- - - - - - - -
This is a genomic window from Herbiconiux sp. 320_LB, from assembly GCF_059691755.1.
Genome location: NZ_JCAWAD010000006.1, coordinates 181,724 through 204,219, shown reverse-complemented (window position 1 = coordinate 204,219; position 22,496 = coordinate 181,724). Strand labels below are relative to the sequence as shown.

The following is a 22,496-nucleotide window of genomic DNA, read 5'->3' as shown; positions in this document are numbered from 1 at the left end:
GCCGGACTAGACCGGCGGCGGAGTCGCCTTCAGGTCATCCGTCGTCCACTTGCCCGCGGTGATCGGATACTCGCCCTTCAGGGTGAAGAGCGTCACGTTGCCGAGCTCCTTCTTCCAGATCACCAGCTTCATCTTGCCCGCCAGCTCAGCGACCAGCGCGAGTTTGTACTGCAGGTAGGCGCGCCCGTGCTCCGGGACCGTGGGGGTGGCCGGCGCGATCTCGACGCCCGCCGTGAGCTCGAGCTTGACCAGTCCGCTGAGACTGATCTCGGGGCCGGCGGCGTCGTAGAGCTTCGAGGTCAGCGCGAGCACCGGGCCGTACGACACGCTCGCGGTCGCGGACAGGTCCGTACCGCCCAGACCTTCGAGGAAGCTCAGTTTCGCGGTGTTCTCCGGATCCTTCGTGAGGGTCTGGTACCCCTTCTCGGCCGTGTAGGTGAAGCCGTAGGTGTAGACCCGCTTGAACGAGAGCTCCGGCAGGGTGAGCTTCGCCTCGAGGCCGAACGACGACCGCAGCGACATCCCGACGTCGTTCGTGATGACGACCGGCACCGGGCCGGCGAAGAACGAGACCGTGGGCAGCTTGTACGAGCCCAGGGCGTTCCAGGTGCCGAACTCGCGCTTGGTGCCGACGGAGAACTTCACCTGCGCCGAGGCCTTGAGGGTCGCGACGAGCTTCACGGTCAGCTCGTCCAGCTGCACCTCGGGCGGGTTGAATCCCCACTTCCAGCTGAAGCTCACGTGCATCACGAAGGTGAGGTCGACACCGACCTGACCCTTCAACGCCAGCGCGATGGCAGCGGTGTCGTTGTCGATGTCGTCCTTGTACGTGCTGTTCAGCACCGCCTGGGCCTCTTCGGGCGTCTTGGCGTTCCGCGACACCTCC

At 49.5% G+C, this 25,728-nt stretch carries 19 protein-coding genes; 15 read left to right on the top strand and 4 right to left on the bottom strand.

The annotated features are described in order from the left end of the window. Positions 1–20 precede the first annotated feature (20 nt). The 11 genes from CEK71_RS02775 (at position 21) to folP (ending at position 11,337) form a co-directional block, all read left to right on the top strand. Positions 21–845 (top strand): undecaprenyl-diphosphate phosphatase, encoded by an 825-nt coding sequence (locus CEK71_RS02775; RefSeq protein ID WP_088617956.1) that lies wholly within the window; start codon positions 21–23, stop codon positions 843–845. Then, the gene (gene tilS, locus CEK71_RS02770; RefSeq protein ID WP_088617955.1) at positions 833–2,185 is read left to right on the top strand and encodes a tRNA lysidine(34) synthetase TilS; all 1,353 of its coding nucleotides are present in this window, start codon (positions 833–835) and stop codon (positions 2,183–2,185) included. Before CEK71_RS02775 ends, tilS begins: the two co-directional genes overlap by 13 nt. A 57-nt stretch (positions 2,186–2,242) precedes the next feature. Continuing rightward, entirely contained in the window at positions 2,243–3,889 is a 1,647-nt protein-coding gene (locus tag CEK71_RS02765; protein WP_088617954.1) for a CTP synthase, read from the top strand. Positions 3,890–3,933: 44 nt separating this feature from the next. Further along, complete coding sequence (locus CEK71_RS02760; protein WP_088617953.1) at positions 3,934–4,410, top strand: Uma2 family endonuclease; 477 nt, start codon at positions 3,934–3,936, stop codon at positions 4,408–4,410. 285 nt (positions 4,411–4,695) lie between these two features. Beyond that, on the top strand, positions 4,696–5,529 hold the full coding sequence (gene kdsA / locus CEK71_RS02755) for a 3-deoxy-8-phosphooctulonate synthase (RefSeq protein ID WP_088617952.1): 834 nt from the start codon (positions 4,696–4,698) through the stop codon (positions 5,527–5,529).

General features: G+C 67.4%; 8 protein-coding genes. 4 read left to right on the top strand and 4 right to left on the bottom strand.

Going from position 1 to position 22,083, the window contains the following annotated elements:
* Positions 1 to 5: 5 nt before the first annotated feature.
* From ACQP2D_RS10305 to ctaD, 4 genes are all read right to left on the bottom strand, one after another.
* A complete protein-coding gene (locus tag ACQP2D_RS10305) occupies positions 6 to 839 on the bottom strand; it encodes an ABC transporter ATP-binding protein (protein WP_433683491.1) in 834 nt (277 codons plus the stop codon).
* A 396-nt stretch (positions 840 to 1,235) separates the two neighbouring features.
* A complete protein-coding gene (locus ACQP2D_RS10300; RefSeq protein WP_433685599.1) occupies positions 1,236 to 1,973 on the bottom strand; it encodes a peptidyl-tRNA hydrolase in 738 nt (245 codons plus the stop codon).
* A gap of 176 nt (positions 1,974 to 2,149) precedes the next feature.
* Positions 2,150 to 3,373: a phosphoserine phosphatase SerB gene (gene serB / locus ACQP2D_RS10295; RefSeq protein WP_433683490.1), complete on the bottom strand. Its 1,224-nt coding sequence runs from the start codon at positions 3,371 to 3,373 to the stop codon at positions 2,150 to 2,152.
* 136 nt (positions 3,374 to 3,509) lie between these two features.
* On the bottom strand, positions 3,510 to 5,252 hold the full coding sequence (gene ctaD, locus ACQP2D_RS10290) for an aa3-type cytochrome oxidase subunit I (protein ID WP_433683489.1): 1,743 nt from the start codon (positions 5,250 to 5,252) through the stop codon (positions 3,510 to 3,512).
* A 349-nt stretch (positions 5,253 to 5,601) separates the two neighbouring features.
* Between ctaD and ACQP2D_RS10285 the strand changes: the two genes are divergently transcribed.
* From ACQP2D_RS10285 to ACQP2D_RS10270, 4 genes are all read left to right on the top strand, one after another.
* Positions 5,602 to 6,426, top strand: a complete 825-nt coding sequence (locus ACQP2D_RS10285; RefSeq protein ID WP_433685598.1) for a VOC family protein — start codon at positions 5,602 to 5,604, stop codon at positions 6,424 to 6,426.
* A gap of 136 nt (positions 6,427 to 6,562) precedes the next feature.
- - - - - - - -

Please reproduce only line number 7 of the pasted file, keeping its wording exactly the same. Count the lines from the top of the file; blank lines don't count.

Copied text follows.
General features: G+C 67.4%; 8 protein-coding genes. 4 read left to right on the top strand and 4 right to left on the bottom strand.